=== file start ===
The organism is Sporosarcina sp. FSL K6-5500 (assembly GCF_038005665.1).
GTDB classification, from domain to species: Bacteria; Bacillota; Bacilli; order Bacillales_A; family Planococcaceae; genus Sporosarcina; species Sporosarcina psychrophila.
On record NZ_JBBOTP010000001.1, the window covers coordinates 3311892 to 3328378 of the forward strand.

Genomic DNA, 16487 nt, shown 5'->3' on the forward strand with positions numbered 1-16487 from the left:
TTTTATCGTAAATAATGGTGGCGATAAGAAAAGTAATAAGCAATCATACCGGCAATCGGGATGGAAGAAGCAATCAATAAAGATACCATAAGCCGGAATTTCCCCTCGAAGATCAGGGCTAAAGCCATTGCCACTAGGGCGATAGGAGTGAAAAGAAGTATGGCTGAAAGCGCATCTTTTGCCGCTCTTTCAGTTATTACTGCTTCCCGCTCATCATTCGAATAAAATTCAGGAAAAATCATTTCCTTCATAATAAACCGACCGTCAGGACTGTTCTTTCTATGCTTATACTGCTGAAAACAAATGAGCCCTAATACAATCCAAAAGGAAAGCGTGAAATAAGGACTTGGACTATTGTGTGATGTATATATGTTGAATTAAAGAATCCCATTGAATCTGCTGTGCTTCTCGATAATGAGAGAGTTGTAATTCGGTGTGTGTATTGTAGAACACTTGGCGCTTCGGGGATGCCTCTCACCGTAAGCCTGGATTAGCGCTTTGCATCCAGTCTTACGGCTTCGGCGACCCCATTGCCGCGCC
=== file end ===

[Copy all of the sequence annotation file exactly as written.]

The organism is Sporosarcina sp. FSL K6-5500 (assembly GCF_038005665.1).
GTDB classification, from domain to species: Bacteria; Bacillota; Bacilli; order Bacillales_A; family Planococcaceae; genus Sporosarcina; species Sporosarcina psychrophila.
On record NZ_JBBOTP010000001.1, the window covers coordinates 3311892 to 3328378 of the forward strand.

Genomic DNA, 16487 nt, shown 5'->3' on the forward strand with positions numbered 1-16487 from the left:
TTTTATCGTAAATAATGGTGGCGATAAGAAAAGTAATAAGCAATCATACCGGCAATCGGGATGGAAGAAGCAATCAATAAAGATACCATAAGCCGGAATTTCCCCTCGAAGATCAGGGCTAAAGCCATTGCCACTAGGGCGATAGGAGTGAAAAGAAGTATGGCTGAAAGCGCATCTTTTGCCGCTCTTTCAGTTATTACTGCTTCCCGCTCATCATTCGAATAAAATTCAGGAAAAATCATTTCCTTCATAATAAACCGACCGTCAGGACTGTTCTTTCTATGCTTATACTGCTGAAAACAAATGAGCCCTAATACAATCCAAAAGGAAAGCGTGAAATAAGGACTTGGACTATTGTGTGATGTATATATGTTGAATTAAAGAATCCCATTGAATCTGCTGTGCTTCTCGATAATGAGAGAGTTGTAATTCGGTGTGTGTATTGTAGAACACTTGGCGCTTCGGGGATGCCTCTCACCGTAAGCCTGGATTAGCGCTTTGCATCCAGTCTTACGGCTTCGGCGACCCCATTGCCGCGCC